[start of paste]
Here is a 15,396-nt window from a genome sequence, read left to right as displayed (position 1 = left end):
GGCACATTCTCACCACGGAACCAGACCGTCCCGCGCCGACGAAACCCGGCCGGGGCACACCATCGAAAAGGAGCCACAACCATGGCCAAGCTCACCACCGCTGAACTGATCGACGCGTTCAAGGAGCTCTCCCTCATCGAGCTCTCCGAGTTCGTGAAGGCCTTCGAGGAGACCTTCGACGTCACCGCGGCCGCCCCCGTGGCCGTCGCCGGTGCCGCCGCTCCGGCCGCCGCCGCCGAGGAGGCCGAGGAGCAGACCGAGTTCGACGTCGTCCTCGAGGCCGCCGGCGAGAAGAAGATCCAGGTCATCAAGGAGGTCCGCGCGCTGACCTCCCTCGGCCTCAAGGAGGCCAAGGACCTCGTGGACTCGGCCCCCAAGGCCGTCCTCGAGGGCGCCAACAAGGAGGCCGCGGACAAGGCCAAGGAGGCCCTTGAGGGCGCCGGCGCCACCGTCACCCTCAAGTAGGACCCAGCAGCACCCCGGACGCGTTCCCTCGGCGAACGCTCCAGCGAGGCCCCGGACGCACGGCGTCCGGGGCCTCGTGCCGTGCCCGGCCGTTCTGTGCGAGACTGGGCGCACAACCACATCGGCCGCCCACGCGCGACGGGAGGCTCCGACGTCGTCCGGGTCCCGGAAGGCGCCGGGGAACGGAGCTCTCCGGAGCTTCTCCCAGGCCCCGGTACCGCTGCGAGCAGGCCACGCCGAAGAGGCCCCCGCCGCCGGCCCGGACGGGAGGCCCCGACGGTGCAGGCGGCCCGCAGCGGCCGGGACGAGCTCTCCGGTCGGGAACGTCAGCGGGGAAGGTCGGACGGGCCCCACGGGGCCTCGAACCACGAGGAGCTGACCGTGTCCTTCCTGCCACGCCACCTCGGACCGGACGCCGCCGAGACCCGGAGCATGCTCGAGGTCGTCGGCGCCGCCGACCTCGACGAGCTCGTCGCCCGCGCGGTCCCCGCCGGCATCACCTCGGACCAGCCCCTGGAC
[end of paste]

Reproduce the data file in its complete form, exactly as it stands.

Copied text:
Here is a 15,396-nt window from a genome sequence, read left to right as displayed (position 1 = left end):
GGCACATTCTCACCACGGAACCAGACCGTCCCGCGCCGACGAAACCCGGCCGGGGCACACCATCGAAAAGGAGCCACAACCATGGCCAAGCTCACCACCGCTGAACTGATCGACGCGTTCAAGGAGCTCTCCCTCATCGAGCTCTCCGAGTTCGTGAAGGCCTTCGAGGAGACCTTCGACGTCACCGCGGCCGCCCCCGTGGCCGTCGCCGGTGCCGCCGCTCCGGCCGCCGCCGCCGAGGAGGCCGAGGAGCAGACCGAGTTCGACGTCGTCCTCGAGGCCGCCGGCGAGAAGAAGATCCAGGTCATCAAGGAGGTCCGCGCGCTGACCTCCCTCGGCCTCAAGGAGGCCAAGGACCTCGTGGACTCGGCCCCCAAGGCCGTCCTCGAGGGCGCCAACAAGGAGGCCGCGGACAAGGCCAAGGAGGCCCTTGAGGGCGCCGGCGCCACCGTCACCCTCAAGTAGGACCCAGCAGCACCCCGGACGCGTTCCCTCGGCGAACGCTCCAGCGAGGCCCCGGACGCACGGCGTCCGGGGCCTCGTGCCGTGCCCGGCCGTTCTGTGCGAGACTGGGCGCACAACCACATCGGCCGCCCACGCGCGACGGGAGGCTCCGACGTCGTCCGGGTCCCGGAAGGCGCCGGGGAACGGAGCTCTCCGGAGCTTCTCCCAGGCCCCGGTACCGCTGCGAGCAGGCCACGCCGAAGAGGCCCCCGCCGCCGGCCCGGACGGGAGGCCCCGACGGTGCAGGCGGCCCGCAGCGGCCGGGACGAGCTCTCCGGTCGGGAACGTCAGCGGGGAAGGTCGGACGGGCCCCACGGGGCCTCGAACCACGAGGAGCTGACCGTGTCCTTCCTGCCACGCCACCTCGGACCGGACGCCGCCGAGACCCGGAGCATGCTCGAGGTCGTCGGCGCCGCCGACCTCGACGAGCTCGTCGCCCGCGCGGTCCCCGCCGGCATCACCTCGGACCAGCCCCTGGAC